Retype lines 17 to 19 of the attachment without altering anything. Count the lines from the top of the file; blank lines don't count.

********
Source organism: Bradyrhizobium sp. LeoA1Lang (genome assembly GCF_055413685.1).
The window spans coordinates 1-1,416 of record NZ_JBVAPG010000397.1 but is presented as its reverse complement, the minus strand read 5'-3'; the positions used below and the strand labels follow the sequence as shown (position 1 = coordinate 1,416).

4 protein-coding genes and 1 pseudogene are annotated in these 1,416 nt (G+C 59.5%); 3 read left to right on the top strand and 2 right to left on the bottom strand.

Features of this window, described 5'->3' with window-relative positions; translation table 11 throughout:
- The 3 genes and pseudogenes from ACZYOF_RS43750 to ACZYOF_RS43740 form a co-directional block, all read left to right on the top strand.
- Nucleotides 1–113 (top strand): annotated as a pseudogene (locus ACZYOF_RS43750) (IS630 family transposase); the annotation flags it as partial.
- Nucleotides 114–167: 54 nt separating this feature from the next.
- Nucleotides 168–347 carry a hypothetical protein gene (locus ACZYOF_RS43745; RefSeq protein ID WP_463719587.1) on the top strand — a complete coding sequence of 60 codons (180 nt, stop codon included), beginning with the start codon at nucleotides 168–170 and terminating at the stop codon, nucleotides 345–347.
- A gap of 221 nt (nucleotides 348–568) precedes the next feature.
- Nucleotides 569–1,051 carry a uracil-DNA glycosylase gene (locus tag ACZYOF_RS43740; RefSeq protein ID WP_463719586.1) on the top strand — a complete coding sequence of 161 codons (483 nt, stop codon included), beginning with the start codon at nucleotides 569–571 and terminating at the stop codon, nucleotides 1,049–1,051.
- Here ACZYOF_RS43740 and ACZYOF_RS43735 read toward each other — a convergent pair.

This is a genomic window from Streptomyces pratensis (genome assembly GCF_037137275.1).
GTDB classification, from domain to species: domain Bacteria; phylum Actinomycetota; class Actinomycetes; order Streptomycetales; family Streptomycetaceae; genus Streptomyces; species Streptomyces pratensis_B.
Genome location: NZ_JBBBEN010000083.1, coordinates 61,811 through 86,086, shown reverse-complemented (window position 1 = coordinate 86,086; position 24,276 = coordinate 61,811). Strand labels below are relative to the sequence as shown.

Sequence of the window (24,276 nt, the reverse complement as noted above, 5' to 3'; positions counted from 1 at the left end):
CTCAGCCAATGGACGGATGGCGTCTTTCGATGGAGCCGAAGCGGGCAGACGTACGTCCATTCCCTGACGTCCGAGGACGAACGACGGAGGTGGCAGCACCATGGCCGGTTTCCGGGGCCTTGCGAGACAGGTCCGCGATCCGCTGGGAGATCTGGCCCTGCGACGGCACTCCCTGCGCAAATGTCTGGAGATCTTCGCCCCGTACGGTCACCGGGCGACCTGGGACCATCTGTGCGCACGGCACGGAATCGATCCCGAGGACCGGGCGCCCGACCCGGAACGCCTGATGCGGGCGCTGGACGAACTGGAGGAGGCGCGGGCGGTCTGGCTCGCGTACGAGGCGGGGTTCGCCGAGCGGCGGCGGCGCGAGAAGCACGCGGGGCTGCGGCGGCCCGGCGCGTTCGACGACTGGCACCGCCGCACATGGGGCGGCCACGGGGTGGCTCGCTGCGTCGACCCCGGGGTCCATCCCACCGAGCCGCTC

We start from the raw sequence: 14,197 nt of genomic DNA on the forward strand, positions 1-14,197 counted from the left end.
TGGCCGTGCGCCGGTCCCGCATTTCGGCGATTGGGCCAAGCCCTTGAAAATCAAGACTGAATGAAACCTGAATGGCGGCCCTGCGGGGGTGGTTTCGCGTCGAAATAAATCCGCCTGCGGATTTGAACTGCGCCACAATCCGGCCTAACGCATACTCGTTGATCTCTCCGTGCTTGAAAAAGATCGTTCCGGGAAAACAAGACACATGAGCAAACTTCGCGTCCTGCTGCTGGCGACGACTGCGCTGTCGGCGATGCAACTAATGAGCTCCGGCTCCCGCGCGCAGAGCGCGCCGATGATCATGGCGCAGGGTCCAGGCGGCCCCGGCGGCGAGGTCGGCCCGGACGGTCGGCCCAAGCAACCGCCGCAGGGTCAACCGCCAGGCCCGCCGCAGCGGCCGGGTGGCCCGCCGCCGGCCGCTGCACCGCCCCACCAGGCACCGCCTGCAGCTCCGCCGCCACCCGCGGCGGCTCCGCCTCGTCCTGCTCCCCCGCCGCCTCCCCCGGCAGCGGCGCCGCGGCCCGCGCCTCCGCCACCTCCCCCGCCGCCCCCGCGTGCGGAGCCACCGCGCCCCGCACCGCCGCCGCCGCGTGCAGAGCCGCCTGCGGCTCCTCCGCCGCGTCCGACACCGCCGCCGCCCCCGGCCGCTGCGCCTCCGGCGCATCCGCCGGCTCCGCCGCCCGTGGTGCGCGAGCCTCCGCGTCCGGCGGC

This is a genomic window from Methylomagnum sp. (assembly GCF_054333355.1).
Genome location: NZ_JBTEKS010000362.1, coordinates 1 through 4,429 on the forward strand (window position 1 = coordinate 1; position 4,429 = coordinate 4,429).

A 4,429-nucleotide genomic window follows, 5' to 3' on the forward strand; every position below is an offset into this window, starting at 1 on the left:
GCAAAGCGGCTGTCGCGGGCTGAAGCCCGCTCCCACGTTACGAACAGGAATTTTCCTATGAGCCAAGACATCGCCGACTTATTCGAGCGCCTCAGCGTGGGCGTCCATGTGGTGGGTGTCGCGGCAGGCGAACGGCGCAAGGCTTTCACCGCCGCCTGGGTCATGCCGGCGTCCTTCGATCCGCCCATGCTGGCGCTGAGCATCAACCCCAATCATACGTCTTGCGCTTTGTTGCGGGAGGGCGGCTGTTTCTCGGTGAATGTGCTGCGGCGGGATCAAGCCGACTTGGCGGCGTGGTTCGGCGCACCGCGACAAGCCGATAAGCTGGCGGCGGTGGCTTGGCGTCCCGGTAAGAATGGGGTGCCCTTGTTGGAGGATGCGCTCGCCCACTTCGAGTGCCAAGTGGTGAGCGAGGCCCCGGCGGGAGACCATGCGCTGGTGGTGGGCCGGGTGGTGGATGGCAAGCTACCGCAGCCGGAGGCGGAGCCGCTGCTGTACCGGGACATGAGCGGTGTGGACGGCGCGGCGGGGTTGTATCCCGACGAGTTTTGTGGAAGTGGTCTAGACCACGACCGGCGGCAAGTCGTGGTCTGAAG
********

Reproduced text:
We start from the raw sequence: 14,197 nt of genomic DNA on the forward strand, positions 1-14,197 counted from the left end.
TGGCCGTGCGCCGGTCCCGCATTTCGGCGATTGGGCCAAGCCCTTGAAAATCAAGACTGAATGAAACCTGAATGGCGGCCCTGCGGGGGTGGTTTCGCGTCGAAATAAATCCGCCTGCGGATTTGAACTGCGCCACAATCCGGCCTAACGCATACTCGTTGATCTCTCCGTGCTTGAAAAAGATCGTTCCGGGAAAACAAGACACATGAGCAAACTTCGCGTCCTGCTGCTGGCGACGACTGCGCTGTCGGCGATGCAACTAATGAGCTCCGGCTCCCGCGCGCAGAGCGCGCCGATGATCATGGCGCAGGGTCCAGGCGGCCCCGGCGGCGAGGTCGGCCCGGACGGTCGGCCCAAGCAACCGCCGCAGGGTCAACCGCCAGGCCCGCCGCAGCGGCCGGGTGGCCCGCCGCCGGCCGCTGCACCGCCCCACCAGGCACCGCCTGCAGCTCCGCCGCCACCCGCGGCGGCTCCGCCTCGTCCTGCTCCCCCGCCGCCTCCCCCGGCAGCGGCGCCGCGGCCCGCGCCTCCGCCACCTCCCCCGCCGCCCCCGCGTGCGGAGCCACCGCGCCCCGCACCGCCGCCGCCGCGTGCAGAGCCGCCTGCGGCTCCTCCGCCGCGTCCGACACCGCCGCCGCCCCCGGCCGCTGCGCCTCCGGCGCATCCGCCGGCTCCGCCGCCCGTGGTGCGCGAGCCTCCGCGTCCGGCGGC

This is a genomic window from Methylomagnum sp. (assembly GCF_054333355.1).